20170518, 01:17  #1 
May 2016
1 Posts 
Purpose Built rig?
Hi. So far through various accounts I have contributed about over14K gHz/days... over the last... 6? years.
The thought had come to mind to build a purpose built gpu? rig to crunch numbers all day long... Have any ideas / sugestions? Is there a thread I should check out / missed? Thanks! Chris 
20170518, 13:23  #2 
"/X\(‘‘)/X\"
Jan 2013
13×227 Posts 
For doing LL as cheaply and efficiently as possible, see the George's dream build thread. The short version is to buy i57500 with dual rank, dual dimm DDR42400 and put four of them on the cheapest Gold rated power supply using cable splitters.
For LL speed, high end Xeons are best. AMD Zen isn't bad, but due to implementation details of Zen you get only half the performance per core. For Trial Factoring on GPUs, the 1080 Ti is currently king. You can compare GPU TF rankings here. Trial Factoring is the most efficient use of GPUs. For LL on GPUs, the 1080 Ti is also the best of the new cards. You can compare GPU LL rankings here. If your electricity is free, or you use electric heat in the winter, then that changes game a little bit. Old Nvidia Fermi GPUs are very fast at TF, and you can often find GTX 580's for cheap. The original Titan is also great for LL. If you're on a budget, the RX 470 isn't bad. If you want to run multiple GPUs though, and have to pay for supporting hardware like power supplies and PCIe slots, going with 1080 or 1080 Ti will be cheapest. 
20170518, 13:40  #3 
(loop (#_fork))
Feb 2006
Cambridge, England
2×7×461 Posts 
LL on GPUs is strictly inferior to LL on secondhand Sandy Bridge Xeons  you can buy two whole boxes for the price of a GTX1080 card, they use only a bit more electricity and they LL significantly faster. I assure you I'm not being paid to recommend http://www.bargainhardware.co.uk/qua...guretoorder/
(OK, they are not great things to share a room with, I am lucky enough to be able to confine them to an outbuilding) 
20170519, 09:06  #4 
Romulan Interpreter
"name field"
Jun 2011
Thailand
2×31×163 Posts 

20170519, 16:45  #5 
"Curtis"
Feb 2005
Riverside, CA
13×421 Posts 

20170519, 21:18  #6 
"/X\(‘‘)/X\"
Jan 2013
13×227 Posts 

20170519, 23:14  #7 
"David"
Jul 2015
Ohio
11·47 Posts 
According to the mersenne.org benchmarks, a core of the 5650@2.67GHz is good for either 56 or 66ms/iteration at 4M FFT. I will give the benefit to the 5650 and say 56, giving 17.86 iterations/second. For ease of comparison, I will make iters/second@4M FFT my metric of performance.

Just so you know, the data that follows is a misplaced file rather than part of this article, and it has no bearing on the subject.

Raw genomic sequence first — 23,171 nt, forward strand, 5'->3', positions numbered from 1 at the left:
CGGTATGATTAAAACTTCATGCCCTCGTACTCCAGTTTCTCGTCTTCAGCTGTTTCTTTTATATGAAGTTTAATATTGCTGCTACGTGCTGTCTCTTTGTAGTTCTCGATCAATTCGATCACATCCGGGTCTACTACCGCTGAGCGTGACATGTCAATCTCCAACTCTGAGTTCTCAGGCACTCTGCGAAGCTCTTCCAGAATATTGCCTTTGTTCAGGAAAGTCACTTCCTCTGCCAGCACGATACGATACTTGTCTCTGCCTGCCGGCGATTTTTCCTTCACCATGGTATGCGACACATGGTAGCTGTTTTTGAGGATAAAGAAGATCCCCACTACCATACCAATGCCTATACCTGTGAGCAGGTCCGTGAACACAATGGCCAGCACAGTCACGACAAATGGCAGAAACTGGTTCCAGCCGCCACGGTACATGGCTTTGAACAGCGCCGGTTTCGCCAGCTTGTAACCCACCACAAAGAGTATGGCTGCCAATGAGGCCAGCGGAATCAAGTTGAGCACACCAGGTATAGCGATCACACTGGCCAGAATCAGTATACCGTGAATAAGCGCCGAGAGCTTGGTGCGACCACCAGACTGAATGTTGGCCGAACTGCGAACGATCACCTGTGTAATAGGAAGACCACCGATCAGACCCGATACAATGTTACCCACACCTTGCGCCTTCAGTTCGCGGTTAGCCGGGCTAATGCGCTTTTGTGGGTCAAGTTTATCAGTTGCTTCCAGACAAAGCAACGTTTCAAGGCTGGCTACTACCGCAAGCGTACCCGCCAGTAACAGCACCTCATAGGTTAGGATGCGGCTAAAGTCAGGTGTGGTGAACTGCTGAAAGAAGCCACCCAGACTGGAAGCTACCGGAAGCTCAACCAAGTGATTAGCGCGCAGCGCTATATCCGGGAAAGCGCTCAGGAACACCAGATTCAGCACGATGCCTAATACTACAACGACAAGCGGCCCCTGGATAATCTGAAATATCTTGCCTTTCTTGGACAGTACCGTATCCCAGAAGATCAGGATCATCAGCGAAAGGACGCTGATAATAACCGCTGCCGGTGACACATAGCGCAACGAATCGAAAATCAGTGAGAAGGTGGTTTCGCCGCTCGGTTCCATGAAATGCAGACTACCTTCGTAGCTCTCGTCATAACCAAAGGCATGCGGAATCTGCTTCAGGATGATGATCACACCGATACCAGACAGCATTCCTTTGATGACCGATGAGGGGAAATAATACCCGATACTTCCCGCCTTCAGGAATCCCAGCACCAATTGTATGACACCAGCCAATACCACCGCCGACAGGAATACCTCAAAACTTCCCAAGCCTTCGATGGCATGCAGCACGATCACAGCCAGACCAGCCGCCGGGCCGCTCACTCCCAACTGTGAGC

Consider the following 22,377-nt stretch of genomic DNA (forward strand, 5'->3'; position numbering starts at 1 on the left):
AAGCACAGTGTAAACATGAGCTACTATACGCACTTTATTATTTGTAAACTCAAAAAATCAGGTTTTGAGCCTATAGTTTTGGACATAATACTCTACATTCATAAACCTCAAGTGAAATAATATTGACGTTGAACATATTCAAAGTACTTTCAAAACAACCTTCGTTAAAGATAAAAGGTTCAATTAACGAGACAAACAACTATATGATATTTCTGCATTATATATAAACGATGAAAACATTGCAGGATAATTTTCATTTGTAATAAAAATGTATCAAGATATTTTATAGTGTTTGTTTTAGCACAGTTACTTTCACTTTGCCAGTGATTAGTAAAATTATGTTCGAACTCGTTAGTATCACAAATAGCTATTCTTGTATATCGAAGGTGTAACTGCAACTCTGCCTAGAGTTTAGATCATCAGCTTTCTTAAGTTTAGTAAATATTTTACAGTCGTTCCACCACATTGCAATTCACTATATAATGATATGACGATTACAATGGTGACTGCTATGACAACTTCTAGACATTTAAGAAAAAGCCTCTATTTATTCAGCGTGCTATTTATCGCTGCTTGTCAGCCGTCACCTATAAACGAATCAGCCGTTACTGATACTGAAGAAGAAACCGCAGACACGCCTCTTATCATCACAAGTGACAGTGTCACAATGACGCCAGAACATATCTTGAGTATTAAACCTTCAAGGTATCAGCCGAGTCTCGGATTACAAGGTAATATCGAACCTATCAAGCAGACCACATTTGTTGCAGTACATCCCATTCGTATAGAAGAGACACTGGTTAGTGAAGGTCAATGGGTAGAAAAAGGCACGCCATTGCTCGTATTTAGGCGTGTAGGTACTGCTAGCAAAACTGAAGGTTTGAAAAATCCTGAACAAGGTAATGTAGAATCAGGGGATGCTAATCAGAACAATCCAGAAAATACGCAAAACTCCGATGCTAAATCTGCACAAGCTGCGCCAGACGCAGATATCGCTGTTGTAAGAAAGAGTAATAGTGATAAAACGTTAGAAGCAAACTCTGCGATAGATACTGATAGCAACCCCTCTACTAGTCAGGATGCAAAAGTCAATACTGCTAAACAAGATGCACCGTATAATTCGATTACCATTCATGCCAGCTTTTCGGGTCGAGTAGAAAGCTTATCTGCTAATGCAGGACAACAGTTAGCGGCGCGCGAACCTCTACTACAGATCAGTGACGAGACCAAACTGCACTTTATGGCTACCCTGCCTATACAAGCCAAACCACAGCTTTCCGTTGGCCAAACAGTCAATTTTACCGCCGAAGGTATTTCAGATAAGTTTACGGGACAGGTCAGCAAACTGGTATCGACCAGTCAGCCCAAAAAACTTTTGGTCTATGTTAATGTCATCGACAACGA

Even though it isn't usually accurate, lets say we can scale all six cores perfectly and achieve 107.14 iters/s per chip. That would give your dualX5650 214.28 iters/s best case. (On a 5930K Haswell 6 core chip, going from 1 to 6 cores is about 22% slower, so 175.64 iters/s is probably more likely for the pair of X5650s) This is a 6 core chip with a 95W TDP, and the $269.99 system on eBay uses a 650W power supply. HP itself estimates your total system TDP at max load is 282W (Seems reasonable). 771408 iters/h for 282W ~= 2735.5 iterations per Watt. There is a pair of Titan Blacks on eBay right now for $500, so $250ea. Timings at 4M are 2.56ms/iter, or 390 iter/s. Power consumption is a full 250W, plus a host system of around 100W. You will probably need to spend at least $200 on that host system too, but why not buy the $269 Xeon's above and use one PCIe slot to double your throughput with a GPU. A RX480 pulls 3.657ms/iter @4M(273 iters/sec). The RX580 a bit faster (~294 iter/s) and sells for ~$290 new, looks like $200250 on eBay. This will pull about 165 watts. A Fury X achieves 2.2ms/iter @4M (454.5 iter/sec) at 250W and sells for about $630. An R9 Nano 2.7ms/iter (370 iter/sec) at about 180W and sells for $420 Dual Sandy Bridge Xeons: Initial Cost: $270 Est. cost to run for 1 year: 282W *24*365.25 = 2472 kWh @ $0.10): $247.20 Iterations (Ideal): ~6,762,000,000 ~= about 91.4 74M Exponents Cost per 74M exponent: $5.66 Incremental cost per exponent: $2.70 All GPU Host System initial cost (No cycles contributed): $250 Titan Black: Initial Cost: $250 + $250 = $500 Est. cost to run for 1 year: ((250W+100W host) * 24 * 365.25 = 3068 kWh @ $0.10): $306.80 Iterations (Real): ~12,307,464,000 ~= 166.32 74M Exponents Cost per 74M exponent: $4.85 Incremental cost per exponent: $1.84 RX580 Initial Cost: $290 + $250 = $540 Est. cost to run for 1 year: ((165W+100W host) * 24 * 365.25 = 2323 kWh @ $0.10): $232.30 Iterations (Real): ~9,277,934,400 ~= 125.38 74M Exponents Cost per 74M exponent: $6.16 Incremental cost per exponent: $1.85 Fury X: 193.8 74M exponents, $6.12/per, $1.58 incremental. Fury Nano: 157.8 74M exponents, $5.80/per, $1.55 incremental. So it all depends on how cheap your power is, and how long you plan to operate the hardware. Note that I was intentionally biased towards the Sandy Bridge (Top performance numbers, minimal power specs). In reality you could put 34 GPUs in one 100W host and drop your incremental $/exponent down to $1.14 or so. Last fiddled with by airsquirrels on 20170519 at 23:16